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La Scena Musicale - Vol. 14, No. 2 October 2008

Understanding Canada’s Culture-Industrial Complex

by Philip Ehrensaft and Barbara Scales / October 13, 2008

The totality of Canadian cultural production adds up to a cultural-industrial sector in both senses of the word “industry”: an economic sector and the production of material goods. Analysts and business people all along the Canadian political spectrum have become increasingly aware of the importance not only of the cultural sector itself, but of its impact on the economy as a whole.

The definitions of art, culture and cultural industry are one key to the current debate about cultural funding in Canada. The Conservative government claims that it has actually increased spending on the arts. This claim rests on a purposeful obfuscation of the meaning of culture and cultural industries, and the arts subset of culture. In the September 20 issue of The Globe and Mail, James Bradshaw exposed this obfuscation with a fine piece of investigative journalism. He documents how the Conservative claims of increased arts funding are based on fudging definitions and robbing Peter to pay Paul.

Canadian Heritage distinguishes between two cultural “strategic objectives”: SO1, which refers to the broad Statistics Canada definition of the culture industries and its arts subsets; and SO2, which is the anthropological and politically opportune supplement of sports and courting ethnic groups.

The Conference Board of Canada, in conjunction with Heritage Canada, had just issued a major report on the cultural economy when the newest rounds of Conservative government cuts to cultural programs were announced. Valuing Culture: Measuring and Understanding the Creative Economy (August 2008) is the most systematic and up-to-date synthesis that we have concerning the size and impact of the cultural-industrial complex on the national economy.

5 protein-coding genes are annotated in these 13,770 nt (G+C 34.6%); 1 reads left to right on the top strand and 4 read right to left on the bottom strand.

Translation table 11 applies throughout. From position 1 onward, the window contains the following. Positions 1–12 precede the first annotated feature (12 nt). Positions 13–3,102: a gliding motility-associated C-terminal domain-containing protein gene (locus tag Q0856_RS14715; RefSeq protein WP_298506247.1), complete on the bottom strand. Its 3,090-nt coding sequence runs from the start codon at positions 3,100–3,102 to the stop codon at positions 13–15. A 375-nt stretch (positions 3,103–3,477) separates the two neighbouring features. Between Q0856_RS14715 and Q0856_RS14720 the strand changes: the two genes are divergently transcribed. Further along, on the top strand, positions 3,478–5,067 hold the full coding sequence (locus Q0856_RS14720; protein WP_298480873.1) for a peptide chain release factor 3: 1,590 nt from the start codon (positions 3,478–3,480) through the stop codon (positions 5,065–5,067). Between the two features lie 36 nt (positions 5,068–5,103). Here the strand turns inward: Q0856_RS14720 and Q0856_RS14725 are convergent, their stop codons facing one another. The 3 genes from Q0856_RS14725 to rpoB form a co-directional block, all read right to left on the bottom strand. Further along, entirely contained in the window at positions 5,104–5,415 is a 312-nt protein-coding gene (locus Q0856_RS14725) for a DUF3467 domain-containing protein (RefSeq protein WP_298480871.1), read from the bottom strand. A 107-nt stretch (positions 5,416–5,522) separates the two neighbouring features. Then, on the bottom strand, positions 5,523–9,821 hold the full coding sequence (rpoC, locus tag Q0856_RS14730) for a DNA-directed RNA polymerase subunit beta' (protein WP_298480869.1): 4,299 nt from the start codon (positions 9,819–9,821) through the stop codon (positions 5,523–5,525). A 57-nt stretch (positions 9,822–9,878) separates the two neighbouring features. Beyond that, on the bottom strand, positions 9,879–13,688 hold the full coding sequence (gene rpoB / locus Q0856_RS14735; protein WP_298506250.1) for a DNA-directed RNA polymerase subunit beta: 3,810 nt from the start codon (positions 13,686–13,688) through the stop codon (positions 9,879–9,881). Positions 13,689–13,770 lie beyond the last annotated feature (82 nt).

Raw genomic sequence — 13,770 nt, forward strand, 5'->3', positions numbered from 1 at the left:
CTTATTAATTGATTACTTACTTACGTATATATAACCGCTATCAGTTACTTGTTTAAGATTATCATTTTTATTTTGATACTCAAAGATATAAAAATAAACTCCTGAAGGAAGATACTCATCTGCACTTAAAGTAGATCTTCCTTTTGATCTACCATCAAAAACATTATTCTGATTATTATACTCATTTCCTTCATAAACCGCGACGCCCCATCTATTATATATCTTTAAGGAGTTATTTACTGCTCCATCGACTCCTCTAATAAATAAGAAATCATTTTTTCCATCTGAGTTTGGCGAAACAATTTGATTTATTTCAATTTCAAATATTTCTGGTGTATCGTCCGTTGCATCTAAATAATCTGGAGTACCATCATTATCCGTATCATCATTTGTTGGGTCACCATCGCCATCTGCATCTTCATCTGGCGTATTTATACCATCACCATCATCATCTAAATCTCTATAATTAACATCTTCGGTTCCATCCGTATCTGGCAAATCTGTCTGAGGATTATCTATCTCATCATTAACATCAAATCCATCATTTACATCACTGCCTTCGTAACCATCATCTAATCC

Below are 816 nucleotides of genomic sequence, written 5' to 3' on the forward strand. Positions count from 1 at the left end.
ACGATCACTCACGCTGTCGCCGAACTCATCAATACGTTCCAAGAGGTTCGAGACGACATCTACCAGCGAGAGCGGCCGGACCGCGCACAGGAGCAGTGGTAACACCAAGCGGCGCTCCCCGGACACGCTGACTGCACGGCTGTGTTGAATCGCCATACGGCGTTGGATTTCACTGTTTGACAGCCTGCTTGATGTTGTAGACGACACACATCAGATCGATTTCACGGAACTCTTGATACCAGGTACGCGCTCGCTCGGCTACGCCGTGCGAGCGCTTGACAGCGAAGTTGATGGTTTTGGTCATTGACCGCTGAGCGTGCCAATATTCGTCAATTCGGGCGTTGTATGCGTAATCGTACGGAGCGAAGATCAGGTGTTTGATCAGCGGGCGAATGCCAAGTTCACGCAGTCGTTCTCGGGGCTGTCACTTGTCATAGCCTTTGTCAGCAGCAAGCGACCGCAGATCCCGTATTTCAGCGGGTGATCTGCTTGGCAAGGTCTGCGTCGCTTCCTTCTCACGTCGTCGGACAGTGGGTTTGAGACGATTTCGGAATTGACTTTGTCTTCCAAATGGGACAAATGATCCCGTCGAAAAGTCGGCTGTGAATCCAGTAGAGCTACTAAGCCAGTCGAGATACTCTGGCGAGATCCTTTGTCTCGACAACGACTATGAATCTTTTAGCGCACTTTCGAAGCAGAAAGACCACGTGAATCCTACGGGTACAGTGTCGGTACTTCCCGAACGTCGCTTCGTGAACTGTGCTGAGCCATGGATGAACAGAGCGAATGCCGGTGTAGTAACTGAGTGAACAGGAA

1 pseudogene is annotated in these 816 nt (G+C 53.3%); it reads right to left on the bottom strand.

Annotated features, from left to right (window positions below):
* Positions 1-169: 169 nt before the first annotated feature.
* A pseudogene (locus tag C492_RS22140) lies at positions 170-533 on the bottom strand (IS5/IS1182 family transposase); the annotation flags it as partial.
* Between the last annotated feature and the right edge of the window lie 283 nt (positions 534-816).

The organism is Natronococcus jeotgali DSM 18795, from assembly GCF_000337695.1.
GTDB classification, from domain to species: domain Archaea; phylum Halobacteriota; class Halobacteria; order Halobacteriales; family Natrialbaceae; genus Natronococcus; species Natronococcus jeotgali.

According to Statistics Canada’s sustained and very serious efforts to generate concrete estimates, the collective economic contribution of the diversity of activities that we term culture contributed $46 billion (3.9 percent) to the country’s gross domestic product (GDP) in 2007. Cultural industries employ an estimated 1.1 million people.

In addition, one can consider the indirect and “induced” leverage of this primary cultural production and distribution. Direct, for example, means making a trumpet. Indirect effects include manufacturing the metal that goes into the trumpet. And induced effects includes the groceries and hockey sticks that the metal workers buy with the income they earn from making metal for the trumpet manufacturer. The indirect and induced effects of cultural production bring the total contribution of culture to $85 billion (7.6 percent of the GDP).

The logical definition of culture encompasses far more than what is commonly understood by “the arts,” whether that understanding focuses on “high art” or includes middle-brow art and lower.

The net cast by Statistics Canada’s definition of culture industry is both wider and narrower than what most people would instinctively define as “the arts”, including activities in commercial art, advertising and television production. Statistics Canada’s definition excludes some notable and debatable aspects: including for-profit theatres and university faculties of music and drama departments which train future generations of artists.